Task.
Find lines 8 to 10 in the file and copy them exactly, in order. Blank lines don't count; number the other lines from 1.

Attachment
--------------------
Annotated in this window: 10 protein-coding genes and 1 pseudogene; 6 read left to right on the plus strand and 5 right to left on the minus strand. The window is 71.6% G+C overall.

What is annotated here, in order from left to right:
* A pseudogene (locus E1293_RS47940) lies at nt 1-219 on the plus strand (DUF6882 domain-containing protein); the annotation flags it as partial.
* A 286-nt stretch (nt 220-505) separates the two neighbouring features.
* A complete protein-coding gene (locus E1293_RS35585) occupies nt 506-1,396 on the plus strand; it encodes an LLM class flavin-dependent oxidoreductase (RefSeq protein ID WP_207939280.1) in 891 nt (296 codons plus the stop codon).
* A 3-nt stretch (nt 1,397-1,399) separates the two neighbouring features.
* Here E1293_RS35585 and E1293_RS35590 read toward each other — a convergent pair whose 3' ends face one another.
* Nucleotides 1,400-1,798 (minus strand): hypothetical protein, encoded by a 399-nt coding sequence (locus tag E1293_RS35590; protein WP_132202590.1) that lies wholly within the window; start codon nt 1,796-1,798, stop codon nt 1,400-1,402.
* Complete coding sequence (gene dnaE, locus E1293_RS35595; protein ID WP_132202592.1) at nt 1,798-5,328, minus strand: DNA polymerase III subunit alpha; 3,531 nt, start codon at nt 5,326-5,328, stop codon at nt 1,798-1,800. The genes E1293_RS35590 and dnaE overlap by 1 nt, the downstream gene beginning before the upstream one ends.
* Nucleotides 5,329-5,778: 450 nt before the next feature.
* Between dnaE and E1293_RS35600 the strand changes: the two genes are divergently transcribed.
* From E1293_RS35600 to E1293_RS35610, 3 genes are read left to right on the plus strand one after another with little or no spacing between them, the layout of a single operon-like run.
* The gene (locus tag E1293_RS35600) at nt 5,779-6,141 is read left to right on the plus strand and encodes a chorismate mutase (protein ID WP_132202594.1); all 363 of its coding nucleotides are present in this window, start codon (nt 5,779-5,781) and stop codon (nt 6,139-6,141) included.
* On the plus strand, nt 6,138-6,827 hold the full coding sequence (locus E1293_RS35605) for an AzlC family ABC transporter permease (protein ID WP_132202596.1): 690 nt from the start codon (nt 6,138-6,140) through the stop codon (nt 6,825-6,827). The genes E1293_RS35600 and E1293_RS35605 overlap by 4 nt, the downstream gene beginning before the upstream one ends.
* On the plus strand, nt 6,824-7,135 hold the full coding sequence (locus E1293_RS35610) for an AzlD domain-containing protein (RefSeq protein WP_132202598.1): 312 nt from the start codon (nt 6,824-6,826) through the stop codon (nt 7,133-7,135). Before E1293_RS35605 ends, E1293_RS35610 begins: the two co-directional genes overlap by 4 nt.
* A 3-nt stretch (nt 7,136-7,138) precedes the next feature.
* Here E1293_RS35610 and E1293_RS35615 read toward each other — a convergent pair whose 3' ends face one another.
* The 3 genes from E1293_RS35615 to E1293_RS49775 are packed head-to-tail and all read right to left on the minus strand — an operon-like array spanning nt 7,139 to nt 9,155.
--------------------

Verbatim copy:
* Nucleotides 1,400-1,798 (minus strand): hypothetical protein, encoded by a 399-nt coding sequence (locus tag E1293_RS35590; protein WP_132202590.1) that lies wholly within the window; start codon nt 1,796-1,798, stop codon nt 1,400-1,402.
* Complete coding sequence (gene dnaE, locus E1293_RS35595; protein ID WP_132202592.1) at nt 1,798-5,328, minus strand: DNA polymerase III subunit alpha; 3,531 nt, start codon at nt 5,326-5,328, stop codon at nt 1,798-1,800. The genes E1293_RS35590 and dnaE overlap by 1 nt, the downstream gene beginning before the upstream one ends.
* Nucleotides 5,329-5,778: 450 nt before the next feature.